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How Much Protein Should a Female Bodybuilder Consume?

author image Graham Ulmer
Graham Ulmer began writing professionally in 2006 and has been published in the "Military Medicine" journal. He is a certified strength-and-conditioning specialist with the National Strength and Conditioning Association. Ulmer holds a Master of Science in exercise science from the University of Idaho and a Bachelor of Science in psychology from Washington State University.
How Much Protein Should a Female Bodybuilder Consume?
Female bodybuilders need sufficient protein intake. Photo Credit bekisha/iStock/Getty Images

Protein is a critical component of the athlete's diet because of its direct effect on muscle growth. Physical activity causes the body to break down and use its protein stores. When you eat protein, the body breaks these nutrients down into amino acids, which it later uses to replace protein stores. Female bodybuilders place a heavy demand on their muscles and typically require about twice the protein as the average adult.

Per Day

The average adult needs about 0.4 grams of protein per pound of body weight each day. However, because of the increased demand bodybuilders place on muscle tissue, female bodybuilders need much more. For maximal gains in muscle mass, female bodybuilders should consume between 0.75 and 1 gram of protein per pound of body weight, according to "Essentials of Strength Training and Conditioning." For example, a 150 lb. female bodybuilder should consume about 113 to 150 grams of protein each day.

After a Workout

The timing of your protein intake may also influence muscle gains, as the protein cell turnover rate, or the rate at which cells are depleted versus regenerated, is highest within about an hour after a workout. Research has demonstrated increased protein synthesis with doses of 6 to 40 grams of protein following a workout.

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Type of Protein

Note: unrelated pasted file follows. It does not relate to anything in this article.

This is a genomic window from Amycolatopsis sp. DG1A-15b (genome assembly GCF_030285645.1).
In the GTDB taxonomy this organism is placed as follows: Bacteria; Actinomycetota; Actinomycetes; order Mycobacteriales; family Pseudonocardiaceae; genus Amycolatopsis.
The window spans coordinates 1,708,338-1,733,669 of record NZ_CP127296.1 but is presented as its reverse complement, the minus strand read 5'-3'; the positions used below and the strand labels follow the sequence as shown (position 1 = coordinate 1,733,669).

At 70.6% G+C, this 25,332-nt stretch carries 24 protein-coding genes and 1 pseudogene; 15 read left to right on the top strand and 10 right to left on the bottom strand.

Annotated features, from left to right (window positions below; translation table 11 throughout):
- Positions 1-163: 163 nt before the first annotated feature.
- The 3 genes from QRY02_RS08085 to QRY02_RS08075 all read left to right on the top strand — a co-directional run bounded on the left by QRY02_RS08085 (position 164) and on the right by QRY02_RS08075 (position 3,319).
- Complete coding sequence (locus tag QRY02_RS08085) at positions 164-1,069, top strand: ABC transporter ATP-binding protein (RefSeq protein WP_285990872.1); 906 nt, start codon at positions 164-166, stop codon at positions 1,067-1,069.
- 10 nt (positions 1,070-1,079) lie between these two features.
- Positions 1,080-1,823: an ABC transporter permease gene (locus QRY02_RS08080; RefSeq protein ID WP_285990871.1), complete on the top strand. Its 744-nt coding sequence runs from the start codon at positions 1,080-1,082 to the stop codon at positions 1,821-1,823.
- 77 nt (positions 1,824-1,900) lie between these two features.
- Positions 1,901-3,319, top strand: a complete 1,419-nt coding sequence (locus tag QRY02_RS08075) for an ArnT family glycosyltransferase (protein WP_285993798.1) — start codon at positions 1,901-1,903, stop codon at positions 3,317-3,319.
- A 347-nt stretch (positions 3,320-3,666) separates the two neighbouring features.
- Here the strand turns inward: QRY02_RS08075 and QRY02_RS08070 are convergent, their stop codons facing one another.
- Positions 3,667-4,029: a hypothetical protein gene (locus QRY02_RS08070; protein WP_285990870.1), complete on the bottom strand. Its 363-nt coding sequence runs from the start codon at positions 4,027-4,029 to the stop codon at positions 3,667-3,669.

Despite all the protein supplements on the market, there is no "magic bullet" for maximum muscular gains, according to a 2009 review published in the journal of the National Strength and Conditioning Association, or NSCA. Foods and supplements that contain milk protein are good choices because they contain an ideal mix of fast- and slow-digesting protein and an amino acid profile that meets the body's needs. Chocolate milk is ideal because it is cheap, convenient and also contains carbohydrates that help the body restore used-up glycogen stores.

Additional Protein Tips

Protein from animal sources, such as milk, eggs and meat products, generally has more essential amino acids and are deemed "complete proteins." Incomplete proteins are those that lack one or more essential amino acid, and typically include plant sources such as beans. At least 65 percent of your total protein intake should come from complete sources, according to the NSCA. If you're a vegetarian, make sure to vary your protein sources to obtain all the essential amino acids you need.

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  • Centers for Disease Control and Prevention: Protein
  • "Essentials of Strength Training and Conditioning"; Thomas R. Baechle and Roger R. Earle (Editors); 2008
  • "Strength and Conditioning Journal"; The Post-Workout Protein Puzzle...; G. Damon Wells; February 2009
  • "Strength and Conditioning Journal"; Protein Intake: The Effect of Timing; Jay Hoffman, Ph.D.; December 2007
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